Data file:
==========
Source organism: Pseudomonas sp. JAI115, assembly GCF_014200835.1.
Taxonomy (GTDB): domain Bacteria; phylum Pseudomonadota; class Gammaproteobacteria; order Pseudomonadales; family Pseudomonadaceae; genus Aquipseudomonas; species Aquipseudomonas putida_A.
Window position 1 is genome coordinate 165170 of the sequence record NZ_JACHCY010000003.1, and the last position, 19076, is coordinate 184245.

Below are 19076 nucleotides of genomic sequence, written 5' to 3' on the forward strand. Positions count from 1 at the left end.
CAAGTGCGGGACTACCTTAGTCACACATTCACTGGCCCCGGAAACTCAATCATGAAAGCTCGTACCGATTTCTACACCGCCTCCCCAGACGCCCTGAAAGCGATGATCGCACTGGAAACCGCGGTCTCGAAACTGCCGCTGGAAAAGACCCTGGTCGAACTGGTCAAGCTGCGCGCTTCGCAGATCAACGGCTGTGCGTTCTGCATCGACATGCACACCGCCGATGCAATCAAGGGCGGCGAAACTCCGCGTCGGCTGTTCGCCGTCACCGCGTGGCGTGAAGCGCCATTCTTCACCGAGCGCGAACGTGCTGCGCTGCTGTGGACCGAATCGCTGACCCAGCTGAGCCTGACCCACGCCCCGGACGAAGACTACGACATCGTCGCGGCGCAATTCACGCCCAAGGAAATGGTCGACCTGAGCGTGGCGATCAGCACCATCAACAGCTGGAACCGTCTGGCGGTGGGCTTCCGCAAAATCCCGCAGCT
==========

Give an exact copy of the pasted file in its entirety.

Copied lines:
Source organism: Pseudomonas sp. JAI115, assembly GCF_014200835.1.
Taxonomy (GTDB): domain Bacteria; phylum Pseudomonadota; class Gammaproteobacteria; order Pseudomonadales; family Pseudomonadaceae; genus Aquipseudomonas; species Aquipseudomonas putida_A.
Window position 1 is genome coordinate 165170 of the sequence record NZ_JACHCY010000003.1, and the last position, 19076, is coordinate 184245.

Below are 19076 nucleotides of genomic sequence, written 5' to 3' on the forward strand. Positions count from 1 at the left end.
CAAGTGCGGGACTACCTTAGTCACACATTCACTGGCCCCGGAAACTCAATCATGAAAGCTCGTACCGATTTCTACACCGCCTCCCCAGACGCCCTGAAAGCGATGATCGCACTGGAAACCGCGGTCTCGAAACTGCCGCTGGAAAAGACCCTGGTCGAACTGGTCAAGCTGCGCGCTTCGCAGATCAACGGCTGTGCGTTCTGCATCGACATGCACACCGCCGATGCAATCAAGGGCGGCGAAACTCCGCGTCGGCTGTTCGCCGTCACCGCGTGGCGTGAAGCGCCATTCTTCACCGAGCGCGAACGTGCTGCGCTGCTGTGGACCGAATCGCTGACCCAGCTGAGCCTGACCCACGCCCCGGACGAAGACTACGACATCGTCGCGGCGCAATTCACGCCCAAGGAAATGGTCGACCTGAGCGTGGCGATCAGCACCATCAACAGCTGGAACCGTCTGGCGGTGGGCTTCCGCAAAATCCCGCAGCT